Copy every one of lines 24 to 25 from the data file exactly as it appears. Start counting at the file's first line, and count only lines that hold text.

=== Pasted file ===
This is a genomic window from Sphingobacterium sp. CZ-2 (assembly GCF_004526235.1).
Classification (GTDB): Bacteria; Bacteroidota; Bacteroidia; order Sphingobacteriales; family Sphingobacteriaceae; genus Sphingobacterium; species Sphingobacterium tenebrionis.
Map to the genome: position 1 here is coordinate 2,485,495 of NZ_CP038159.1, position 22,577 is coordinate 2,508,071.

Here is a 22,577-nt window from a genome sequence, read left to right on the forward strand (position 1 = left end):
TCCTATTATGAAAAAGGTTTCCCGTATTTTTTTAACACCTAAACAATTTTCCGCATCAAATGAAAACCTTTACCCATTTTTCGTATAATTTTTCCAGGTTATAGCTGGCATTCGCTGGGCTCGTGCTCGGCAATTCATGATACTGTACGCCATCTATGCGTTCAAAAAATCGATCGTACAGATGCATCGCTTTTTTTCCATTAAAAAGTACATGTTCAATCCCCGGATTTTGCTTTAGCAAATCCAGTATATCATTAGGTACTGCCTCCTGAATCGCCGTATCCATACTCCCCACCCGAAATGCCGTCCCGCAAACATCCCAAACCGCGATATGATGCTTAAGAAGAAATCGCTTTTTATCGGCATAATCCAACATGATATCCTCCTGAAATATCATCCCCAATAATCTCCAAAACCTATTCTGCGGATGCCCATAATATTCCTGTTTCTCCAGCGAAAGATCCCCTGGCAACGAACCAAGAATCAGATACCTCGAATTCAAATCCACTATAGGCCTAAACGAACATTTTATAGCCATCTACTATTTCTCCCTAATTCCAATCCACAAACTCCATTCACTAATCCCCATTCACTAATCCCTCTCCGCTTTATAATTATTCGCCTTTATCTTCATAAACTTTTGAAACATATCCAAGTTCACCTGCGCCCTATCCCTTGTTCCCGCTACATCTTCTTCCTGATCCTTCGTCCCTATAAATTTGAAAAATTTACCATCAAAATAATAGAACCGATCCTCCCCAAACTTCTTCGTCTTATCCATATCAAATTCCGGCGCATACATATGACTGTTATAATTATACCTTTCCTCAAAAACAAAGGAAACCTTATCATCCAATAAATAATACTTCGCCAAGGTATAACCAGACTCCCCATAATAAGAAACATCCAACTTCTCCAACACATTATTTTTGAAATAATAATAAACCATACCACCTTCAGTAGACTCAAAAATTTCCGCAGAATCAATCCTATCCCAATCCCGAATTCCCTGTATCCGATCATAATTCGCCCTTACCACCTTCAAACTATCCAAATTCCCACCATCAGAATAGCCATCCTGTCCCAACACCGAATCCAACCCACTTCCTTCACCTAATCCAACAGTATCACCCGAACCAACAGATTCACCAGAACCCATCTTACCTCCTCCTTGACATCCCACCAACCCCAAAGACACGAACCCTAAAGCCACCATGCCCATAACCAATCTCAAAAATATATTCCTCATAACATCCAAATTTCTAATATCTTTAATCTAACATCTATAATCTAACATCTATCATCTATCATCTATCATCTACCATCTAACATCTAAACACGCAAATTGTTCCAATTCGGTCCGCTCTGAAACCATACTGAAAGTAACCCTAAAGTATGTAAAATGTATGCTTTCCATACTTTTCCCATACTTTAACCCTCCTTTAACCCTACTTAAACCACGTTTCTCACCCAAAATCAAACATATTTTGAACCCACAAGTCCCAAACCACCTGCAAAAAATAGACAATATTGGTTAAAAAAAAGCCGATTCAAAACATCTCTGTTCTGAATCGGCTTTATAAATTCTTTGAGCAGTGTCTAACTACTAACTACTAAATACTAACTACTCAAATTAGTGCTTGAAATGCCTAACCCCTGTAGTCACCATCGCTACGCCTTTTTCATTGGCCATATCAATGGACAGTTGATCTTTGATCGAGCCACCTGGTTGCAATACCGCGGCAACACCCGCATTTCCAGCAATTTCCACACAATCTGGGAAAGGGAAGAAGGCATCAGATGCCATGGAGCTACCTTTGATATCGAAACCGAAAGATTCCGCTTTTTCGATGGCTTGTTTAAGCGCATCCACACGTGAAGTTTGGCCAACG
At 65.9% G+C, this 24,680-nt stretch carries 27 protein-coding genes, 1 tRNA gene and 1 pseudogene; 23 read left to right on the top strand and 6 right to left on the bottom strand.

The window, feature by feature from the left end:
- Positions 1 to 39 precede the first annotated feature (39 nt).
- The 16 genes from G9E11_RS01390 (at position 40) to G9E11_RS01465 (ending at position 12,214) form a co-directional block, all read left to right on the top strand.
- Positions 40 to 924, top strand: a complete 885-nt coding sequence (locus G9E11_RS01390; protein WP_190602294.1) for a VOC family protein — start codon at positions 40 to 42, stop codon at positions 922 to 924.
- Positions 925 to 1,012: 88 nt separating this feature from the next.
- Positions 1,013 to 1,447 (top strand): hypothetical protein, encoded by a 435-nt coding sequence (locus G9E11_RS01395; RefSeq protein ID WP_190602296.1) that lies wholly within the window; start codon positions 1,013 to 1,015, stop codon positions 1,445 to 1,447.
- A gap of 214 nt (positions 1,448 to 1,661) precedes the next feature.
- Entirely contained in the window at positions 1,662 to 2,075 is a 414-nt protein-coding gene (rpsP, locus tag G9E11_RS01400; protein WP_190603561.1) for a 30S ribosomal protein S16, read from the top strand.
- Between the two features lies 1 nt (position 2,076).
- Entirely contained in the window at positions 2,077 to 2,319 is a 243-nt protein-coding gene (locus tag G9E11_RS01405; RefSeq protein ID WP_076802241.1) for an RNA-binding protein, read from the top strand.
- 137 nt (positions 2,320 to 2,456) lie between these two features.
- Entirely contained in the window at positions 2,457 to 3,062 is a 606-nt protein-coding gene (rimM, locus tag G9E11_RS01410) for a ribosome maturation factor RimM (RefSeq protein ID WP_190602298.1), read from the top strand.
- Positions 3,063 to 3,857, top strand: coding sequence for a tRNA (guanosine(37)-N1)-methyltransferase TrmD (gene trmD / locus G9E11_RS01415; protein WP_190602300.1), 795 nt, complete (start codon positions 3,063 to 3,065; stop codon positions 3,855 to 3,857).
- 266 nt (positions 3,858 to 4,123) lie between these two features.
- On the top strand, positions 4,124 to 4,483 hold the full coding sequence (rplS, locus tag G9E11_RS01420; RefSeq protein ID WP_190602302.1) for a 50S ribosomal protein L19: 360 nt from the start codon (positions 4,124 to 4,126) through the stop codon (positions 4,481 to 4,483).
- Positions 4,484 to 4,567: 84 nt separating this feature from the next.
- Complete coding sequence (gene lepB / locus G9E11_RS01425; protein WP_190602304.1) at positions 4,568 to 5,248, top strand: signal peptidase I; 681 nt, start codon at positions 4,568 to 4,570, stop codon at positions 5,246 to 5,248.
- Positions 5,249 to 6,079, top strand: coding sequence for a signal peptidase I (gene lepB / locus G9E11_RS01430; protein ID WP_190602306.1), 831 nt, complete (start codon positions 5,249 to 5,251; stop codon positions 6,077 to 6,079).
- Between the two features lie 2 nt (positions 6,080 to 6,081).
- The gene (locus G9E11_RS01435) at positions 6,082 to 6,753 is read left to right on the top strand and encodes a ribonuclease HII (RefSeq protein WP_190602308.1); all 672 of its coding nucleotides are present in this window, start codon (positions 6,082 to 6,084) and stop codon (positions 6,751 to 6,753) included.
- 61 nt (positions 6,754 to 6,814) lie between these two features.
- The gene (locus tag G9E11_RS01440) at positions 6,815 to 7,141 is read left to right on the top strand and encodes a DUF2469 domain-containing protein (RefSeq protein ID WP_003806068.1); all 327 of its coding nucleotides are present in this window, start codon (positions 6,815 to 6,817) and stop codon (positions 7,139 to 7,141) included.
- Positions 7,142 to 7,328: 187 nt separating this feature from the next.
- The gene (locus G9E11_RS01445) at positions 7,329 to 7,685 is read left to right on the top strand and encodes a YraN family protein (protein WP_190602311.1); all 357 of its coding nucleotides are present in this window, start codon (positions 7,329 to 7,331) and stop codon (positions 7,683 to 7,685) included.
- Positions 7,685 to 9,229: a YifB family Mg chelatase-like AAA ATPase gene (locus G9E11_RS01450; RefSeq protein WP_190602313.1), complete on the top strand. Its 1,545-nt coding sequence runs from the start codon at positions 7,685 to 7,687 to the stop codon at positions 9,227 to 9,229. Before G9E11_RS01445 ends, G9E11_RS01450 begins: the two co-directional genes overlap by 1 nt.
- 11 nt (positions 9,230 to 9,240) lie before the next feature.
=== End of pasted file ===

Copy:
- Positions 5,249 to 6,079, top strand: coding sequence for a signal peptidase I (gene lepB / locus G9E11_RS01430; protein ID WP_190602306.1), 831 nt, complete (start codon positions 5,249 to 5,251; stop codon positions 6,077 to 6,079).
- Between the two features lie 2 nt (positions 6,080 to 6,081).